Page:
It was six years ago this week that irreverent sports website Deadspin said mean things about Cincinnati’s trademark dish and the people of the Queen City collectively lost their shit.
As part of the site's The Great American Menu: Foods Of The States, Ranked And Mapped roundup, Albert Burneko had some not-so-kind words about our beloved delicacy, which was ranked dead-last of all the state dishes, coming in just behind "Getting hit by a car."
Here are some excerpts:
For the mercifully unacquainted, "Cincinnati chili," the worst regional foodstuff in America or anywhere else, is a horrifying diarrhea sludge (most commonly encountered in the guise of the "Skyline" brand) that Ohioans slop across plain spaghetti noodles and hot dogs as a way to make the rest of us feel grateful that our own shit-eating is (mostly) figurative. The only thing "chili" about it is the shiver that goes down your spine when you watch Ohio sports fans shoveling it into their maws on television and are forced to reckon with the cold reality that, for as desperately as you might cling to faltering notions of community and universality, ultimately your fellow human beings are as foreign and unknowable to you as the surface of Pluto, and you are alone and always have been and will die alone, a world unto yourself unmarked and unmapped and totally, hopelessly isolated. …
Cincinnati chili is the worst, saddest, most depressing goddamn thing in the world. If it came out of the end of your digestive system, you would turn the color of chalk and call an ambulance, but at least it'd make some sense. The people of Ohio see nothing wrong with inserting it into their mouths, which perhaps tells you everything you need to know about the Buckeye State. Don't eat it. Don't let your loved ones eat it. Turn away from the darkness, and toward the deep-dish pizza.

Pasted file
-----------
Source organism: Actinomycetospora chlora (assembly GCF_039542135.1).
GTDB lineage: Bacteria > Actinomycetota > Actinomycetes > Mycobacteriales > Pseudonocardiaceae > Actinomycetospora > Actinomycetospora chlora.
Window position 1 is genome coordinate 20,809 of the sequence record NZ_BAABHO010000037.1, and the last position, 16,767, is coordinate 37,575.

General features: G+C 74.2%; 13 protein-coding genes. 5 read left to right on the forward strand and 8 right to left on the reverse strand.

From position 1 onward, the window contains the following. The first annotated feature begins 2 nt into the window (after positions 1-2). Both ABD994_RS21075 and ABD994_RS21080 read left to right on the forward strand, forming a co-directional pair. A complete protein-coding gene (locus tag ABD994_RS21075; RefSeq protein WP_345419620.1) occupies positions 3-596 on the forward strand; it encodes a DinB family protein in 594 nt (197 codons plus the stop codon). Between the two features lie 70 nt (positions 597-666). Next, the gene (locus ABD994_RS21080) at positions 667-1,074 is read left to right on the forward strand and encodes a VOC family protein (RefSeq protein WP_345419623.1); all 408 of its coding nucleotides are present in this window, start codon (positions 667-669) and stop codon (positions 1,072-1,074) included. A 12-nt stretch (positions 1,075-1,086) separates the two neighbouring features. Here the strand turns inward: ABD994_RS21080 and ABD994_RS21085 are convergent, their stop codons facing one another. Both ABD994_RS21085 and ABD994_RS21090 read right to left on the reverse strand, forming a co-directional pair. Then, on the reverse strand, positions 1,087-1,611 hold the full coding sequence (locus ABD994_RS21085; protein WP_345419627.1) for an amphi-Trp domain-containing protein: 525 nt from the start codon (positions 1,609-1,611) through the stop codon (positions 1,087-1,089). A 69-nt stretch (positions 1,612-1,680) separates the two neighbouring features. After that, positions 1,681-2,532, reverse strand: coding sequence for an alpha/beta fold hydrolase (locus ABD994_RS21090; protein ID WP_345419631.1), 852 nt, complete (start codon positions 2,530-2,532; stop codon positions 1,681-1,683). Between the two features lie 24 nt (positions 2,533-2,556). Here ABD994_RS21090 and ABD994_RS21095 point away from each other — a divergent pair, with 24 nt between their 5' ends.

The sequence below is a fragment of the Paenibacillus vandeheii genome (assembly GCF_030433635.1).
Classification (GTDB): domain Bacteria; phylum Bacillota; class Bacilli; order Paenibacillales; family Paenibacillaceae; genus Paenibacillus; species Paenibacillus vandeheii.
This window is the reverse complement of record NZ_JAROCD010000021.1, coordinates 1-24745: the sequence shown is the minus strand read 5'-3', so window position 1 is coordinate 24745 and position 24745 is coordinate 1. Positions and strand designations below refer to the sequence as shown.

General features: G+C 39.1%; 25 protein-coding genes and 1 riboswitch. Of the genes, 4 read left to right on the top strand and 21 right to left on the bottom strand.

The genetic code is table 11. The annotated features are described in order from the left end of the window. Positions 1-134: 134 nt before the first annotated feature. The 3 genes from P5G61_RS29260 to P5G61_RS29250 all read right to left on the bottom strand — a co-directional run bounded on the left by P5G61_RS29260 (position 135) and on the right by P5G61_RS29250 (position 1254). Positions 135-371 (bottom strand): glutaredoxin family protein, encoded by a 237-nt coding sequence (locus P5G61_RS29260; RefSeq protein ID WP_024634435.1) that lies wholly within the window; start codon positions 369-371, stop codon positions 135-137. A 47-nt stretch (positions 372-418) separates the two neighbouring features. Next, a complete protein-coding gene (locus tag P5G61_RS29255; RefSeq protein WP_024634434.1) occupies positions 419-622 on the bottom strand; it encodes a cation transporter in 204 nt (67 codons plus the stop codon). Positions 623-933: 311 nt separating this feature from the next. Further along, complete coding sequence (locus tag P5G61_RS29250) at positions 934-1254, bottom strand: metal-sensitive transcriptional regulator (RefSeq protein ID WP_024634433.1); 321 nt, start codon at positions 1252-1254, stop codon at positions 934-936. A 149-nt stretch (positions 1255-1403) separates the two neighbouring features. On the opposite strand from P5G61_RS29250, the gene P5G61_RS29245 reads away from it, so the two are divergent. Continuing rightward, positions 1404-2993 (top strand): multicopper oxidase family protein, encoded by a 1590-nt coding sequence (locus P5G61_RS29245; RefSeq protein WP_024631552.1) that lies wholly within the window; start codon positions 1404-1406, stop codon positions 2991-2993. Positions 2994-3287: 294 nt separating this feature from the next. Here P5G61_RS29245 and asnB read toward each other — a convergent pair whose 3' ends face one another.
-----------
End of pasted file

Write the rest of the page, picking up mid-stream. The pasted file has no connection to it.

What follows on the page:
Many Cincinnatians are proud and protective of their city and Deadspin's chili takedown revealed the surprising forms that civic pride can take. It seemed like even locals who are similarly disgusted by Cincinnati chili stood up for the soup-and-spaghetti dish. It's like when you were a kid and you'd smack talk your mom, but then your friends would join in and you'd be ready to start throwing punches.
Some, of course, thought it ridiculous to even respond to the amusing trolling, others joined in on the culinary bullying (because the internet) and many were pleasantly or apathetically bemused by the whole strange spectacle.
Deadspin got a lot of mileage locally for its dis. Along with a steady stream of angered responses on the article itself (alongside some supportive hardcore haters), Cincinnati media had a field day defending chili and gave Skyline and Gold Star some primo advertising. And Deadspin itself has kept the gag going with follow-up/pile-on posts, as well as offering some counter perspective in defense of the "sludge."
Get some sweet, cinnamon-spiced revenge tonight by ordering six 3-ways for dinner (with extra cheese and a side of extra cheese) at your favorite hometown parlor.
Below are some of the heroic defenders of Cincinnati chili who emerged in the aftermath over the years since the initial post to valiantly fight to preserve its honor (on Twitter).
Deadspin just insulted Cincinnati Chili and now they are DEAD TO ME— Lord—of—Overstock (@lordofoverstock) October 17, 2013
@AlbertBurneko Hating on Cincinnati Chili? Little wonder you are a food critic for Deadspin, that's like women's fashion editor at ESPN— Ben Schmidt (@schmidthb) October 18, 2013
Am I morally obligated to boycott Deadspin for slandering Cincinnati chili? (No link because, duh.)— Dara Lind (@DLind) October 17, 2013